The Sabbathday Lake Shaker Village is hosting its 14th annual Wabanaki Marketplace on Saturday. Mary Creighton of the Passamaquoddy Tribe dances to a song called Tutuwas at a previous rendition of the event. Courtesy of the United Society of Shakers

The Sabbathday Lake Shaker Village in New Gloucester is hosting its 14th annual Wabanaki Marketplace on Saturday for the first time since 2019 after a three-year hiatus caused by the COVID-19 pandemic.

Typically home to just the two remaining Shakers, the village will become a temporary home for Wabanaki artists to gather, sell their work and share their traditions.

Penobscot, Passamaquoddy, Micmac and Maliseet artists will be selling traditional crafts, including ash and sweetgrass basketry, beadwork, birch bark etchings, wood carving, jewelry and handmade dolls. Alongside the market, there will be basket-making and bead-working demonstrations, storytelling and a performance by the Penobscot Nation’s Burnurwurbskek Singers.

The market is in part inspired by a meeting of communities working to preserve their traditions.

“We see so many parallels with folks in the Wabanaki community who are working to persevere different customs and traditional arts and folkways – these are at risk,” said Michael Graham, director of the Shaker Village. “The Shakers can relate to that as being another living culture in Maine that is changing over time and seeing traditions that were once vibrant be harder and harder to preserve.”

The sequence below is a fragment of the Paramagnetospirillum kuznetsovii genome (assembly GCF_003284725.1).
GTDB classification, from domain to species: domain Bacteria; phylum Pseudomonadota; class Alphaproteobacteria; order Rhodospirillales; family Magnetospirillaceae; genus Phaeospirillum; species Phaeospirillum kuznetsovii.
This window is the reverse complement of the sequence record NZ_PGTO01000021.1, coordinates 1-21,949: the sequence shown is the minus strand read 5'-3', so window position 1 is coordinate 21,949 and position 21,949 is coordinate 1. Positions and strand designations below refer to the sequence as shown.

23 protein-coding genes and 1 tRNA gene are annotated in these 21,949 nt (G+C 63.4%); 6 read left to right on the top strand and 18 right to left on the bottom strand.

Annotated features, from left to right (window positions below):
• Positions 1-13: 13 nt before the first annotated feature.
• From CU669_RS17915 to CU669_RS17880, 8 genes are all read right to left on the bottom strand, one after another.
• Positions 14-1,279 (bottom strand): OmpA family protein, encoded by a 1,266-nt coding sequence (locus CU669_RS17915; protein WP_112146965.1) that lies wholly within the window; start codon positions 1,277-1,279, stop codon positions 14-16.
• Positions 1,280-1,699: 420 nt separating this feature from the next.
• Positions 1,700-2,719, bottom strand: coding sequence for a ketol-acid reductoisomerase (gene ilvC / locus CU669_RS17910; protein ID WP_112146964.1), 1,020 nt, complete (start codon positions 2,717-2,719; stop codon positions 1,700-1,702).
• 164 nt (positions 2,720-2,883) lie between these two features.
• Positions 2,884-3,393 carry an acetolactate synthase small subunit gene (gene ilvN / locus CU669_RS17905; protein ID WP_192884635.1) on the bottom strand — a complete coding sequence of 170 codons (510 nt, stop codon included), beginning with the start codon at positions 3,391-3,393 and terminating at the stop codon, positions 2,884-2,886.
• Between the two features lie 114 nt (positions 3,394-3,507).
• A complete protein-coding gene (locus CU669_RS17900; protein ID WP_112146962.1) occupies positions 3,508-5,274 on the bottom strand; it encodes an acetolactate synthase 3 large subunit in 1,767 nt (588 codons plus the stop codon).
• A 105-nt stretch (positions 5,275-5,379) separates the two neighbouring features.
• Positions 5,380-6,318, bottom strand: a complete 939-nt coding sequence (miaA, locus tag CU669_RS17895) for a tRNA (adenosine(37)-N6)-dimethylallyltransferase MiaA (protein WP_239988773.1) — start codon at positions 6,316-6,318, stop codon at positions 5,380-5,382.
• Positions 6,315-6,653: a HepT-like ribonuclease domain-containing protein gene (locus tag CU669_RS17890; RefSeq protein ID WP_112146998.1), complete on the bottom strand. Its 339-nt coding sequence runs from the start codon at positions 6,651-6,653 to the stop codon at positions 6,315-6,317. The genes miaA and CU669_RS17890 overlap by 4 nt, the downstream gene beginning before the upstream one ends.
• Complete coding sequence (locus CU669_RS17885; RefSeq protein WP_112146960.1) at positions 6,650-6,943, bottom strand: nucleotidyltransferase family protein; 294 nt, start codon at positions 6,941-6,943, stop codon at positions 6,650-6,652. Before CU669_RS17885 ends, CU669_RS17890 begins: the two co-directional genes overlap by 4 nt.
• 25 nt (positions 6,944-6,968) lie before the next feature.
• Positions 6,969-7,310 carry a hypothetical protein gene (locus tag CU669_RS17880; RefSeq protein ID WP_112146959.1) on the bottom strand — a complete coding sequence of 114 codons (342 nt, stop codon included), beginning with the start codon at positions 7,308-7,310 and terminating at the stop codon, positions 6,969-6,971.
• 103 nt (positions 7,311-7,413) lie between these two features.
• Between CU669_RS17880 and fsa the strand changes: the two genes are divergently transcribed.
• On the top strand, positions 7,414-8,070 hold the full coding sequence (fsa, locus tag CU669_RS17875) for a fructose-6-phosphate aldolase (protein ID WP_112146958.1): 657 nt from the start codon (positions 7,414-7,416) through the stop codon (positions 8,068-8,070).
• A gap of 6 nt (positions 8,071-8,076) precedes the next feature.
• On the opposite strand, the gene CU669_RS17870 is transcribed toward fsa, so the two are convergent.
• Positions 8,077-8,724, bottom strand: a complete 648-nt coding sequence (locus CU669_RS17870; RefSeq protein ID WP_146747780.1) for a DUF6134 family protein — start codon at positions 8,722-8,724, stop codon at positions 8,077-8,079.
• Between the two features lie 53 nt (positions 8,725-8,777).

The marketplace, which Graham said is the largest gathering of Wabanaki artists in Maine, is also an opportunity for these communities reunite after three years on pause during the pandemic.


A basket by Passamaquoddy basketmaker Gal Frey at a previous Wabanaki gathering at Shaker Village in New Gloucester. Courtesy United Society of Shakers

“It’s so exciting to be returning to it. It’s wonderful to be out of that type of isolation and to be able to have the village be a place where people can come together again, because it’s a really important melting pot,” Graham said.

This is the first time that the Shakers and Wabanaki people are calling the event “the Wabanaki Marketplace.” In previous years, the event has been called “the Maine Native American Summer Market.” Graham was asked this year, however, to change the title of the event to a name that is informed by decolonization and impacts of the diaspora.

“The tribes that are here extend beyond Maine and into the maritime provinces in Canada,” Graham said. “We have a tendency to consider the Wabanaki people just in the state of Maine. Their communities happen to be divided not only by state but also by international boundaries. When you’re working with any culture, I think it’s so important to follow their lead and listen to their guidance.”

The Wabanaki Marketplace will be from 10 a.m. to 3 p.m. Saturday at 707 Shaker Road, New Gloucester.

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